Tuesday, April 10, 2012

The Fates of More "October Babies"

Andrew O'Hare, in his Salon.com review of October Baby, admitted that he was "too amused and distracted ... to bother with much in the way of scientific or medical research." Armed with this lack of research, he opined that "while the bizarre circumstances found in “October Baby” presumably could happen in the real world, the odds are something like being struck by lightning and eaten by a shark at the same time. With a winning lottery ticket tucked in your swimsuit."

Well, actually, O'Hare, keep your day job as a writer and don't try becoming a bookie, because you suck at weighing the odds. According to the Alan Guttmacher Institute, of the roughly 1.2 million abortions annually in the US, about 1.5%, or 18,000, are done after 20 weeks. Using the lower CDC estimate of 400 survivors a year, this means that if you are in-utero and your mother undergoes a late abortion, you have a 1/45 chance of surviving.

Unfortunately, surviving the abortion doesn't mean you get to live. After all, the abortion facility staff was paid to kill you, not welcome you. Some babies weren't as kindly treated as the fictitious Hannah or the real-life Gianna Jessen (pictured) and Ana Rosa Rodriguez.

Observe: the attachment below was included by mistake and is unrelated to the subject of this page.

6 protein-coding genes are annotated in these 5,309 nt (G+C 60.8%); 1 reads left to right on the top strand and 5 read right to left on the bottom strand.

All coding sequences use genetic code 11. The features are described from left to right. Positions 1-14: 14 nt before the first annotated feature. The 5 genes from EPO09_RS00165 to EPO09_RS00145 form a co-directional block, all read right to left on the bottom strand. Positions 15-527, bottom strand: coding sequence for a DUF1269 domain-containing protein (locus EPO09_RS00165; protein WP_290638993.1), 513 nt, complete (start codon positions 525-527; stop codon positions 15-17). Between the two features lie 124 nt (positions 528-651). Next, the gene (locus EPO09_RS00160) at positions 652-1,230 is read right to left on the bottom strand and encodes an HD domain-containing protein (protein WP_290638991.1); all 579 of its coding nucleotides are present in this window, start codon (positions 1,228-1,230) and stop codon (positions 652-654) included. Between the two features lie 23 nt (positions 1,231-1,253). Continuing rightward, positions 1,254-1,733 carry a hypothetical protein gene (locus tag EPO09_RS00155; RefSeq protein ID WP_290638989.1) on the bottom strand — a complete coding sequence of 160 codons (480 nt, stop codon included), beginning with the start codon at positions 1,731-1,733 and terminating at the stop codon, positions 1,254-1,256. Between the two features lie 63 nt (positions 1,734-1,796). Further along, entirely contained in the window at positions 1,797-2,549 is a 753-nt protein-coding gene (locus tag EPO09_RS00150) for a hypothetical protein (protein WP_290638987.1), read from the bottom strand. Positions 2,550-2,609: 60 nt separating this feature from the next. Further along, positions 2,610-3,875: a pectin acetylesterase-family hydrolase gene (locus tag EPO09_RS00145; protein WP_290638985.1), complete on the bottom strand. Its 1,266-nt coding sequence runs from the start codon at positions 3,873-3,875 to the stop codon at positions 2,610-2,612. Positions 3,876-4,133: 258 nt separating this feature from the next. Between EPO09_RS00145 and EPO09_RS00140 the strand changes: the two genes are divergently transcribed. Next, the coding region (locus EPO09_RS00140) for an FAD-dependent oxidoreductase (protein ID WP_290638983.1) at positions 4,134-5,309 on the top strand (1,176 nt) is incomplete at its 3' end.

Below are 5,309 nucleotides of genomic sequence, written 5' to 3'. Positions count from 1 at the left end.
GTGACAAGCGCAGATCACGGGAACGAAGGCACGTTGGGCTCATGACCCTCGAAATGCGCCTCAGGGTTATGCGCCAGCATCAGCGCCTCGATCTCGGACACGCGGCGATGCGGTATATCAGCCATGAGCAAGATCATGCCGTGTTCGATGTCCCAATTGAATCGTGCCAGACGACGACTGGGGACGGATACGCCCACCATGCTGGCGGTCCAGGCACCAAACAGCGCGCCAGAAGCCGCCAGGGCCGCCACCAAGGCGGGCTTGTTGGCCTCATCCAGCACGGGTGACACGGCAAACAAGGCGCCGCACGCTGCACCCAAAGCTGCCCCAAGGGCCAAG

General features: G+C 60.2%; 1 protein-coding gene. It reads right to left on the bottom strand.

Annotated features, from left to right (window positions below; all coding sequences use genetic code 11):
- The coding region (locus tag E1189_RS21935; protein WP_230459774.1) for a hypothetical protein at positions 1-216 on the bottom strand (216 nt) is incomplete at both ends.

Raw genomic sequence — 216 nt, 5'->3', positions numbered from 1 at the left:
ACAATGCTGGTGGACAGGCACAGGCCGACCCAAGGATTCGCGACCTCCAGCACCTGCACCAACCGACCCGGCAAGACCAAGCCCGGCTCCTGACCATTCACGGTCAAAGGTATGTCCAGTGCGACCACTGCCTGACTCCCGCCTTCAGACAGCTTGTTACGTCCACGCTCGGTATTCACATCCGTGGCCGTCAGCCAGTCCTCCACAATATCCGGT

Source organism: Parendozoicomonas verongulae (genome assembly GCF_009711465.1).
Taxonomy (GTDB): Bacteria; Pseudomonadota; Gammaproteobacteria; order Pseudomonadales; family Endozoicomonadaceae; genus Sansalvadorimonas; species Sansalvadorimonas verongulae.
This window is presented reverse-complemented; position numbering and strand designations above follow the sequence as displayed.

With that in mind, let's look at four more real-life "October Babies."

Saline abortion, infant died of neglect: An August 2, 1981 article in the Philadelphia Inquirer noted that in February of 1979, a 1 lb. 11 oz. baby girl was born at Inglewood Hospital following a saline abortion. Staff there supposedly summoned a rescue team from Harbor General Hospital, but the team didn't respond. The baby died.

Unspecified abortion technique, infant left disfigured and disabled: A suit by patient L.H. alleged that she underwent an abortion by Dr. Alan Beer at Planned Parenthood of Mid-Michigan on July 16, 1985. No ultrasound was performed to determine gestational age. Beer ruptured the amniotic sac, then referred Harat to University of Michigan Medical Center, where five days later she gave birth to a 2 lb. 3 1/2 oz premature infant boy of approximately 25-29 weeks gestation. The infant, named Bryan, suffered developmental delay, intracranial bleeding, hydrocephalus, and disfigurement.. (Washtenaw County Circuit Court Case No. 85-30344 NM)

Saline abortions, two infants, one rescued from a specimen jar, one taken immediately to NICU, both survived: The August 2, 1981 Philadelphia Inquirer said that in the spring of 1979, two infants were born live at Wilmington Medical Center after saline abortions. Both survived to be adopted. The first infant was placed in a plastic specimen jar and rescued by a nurse who noted that baby was struggling for breath and had a heartbeat. The second infant was immediately determined to be alive and given help.

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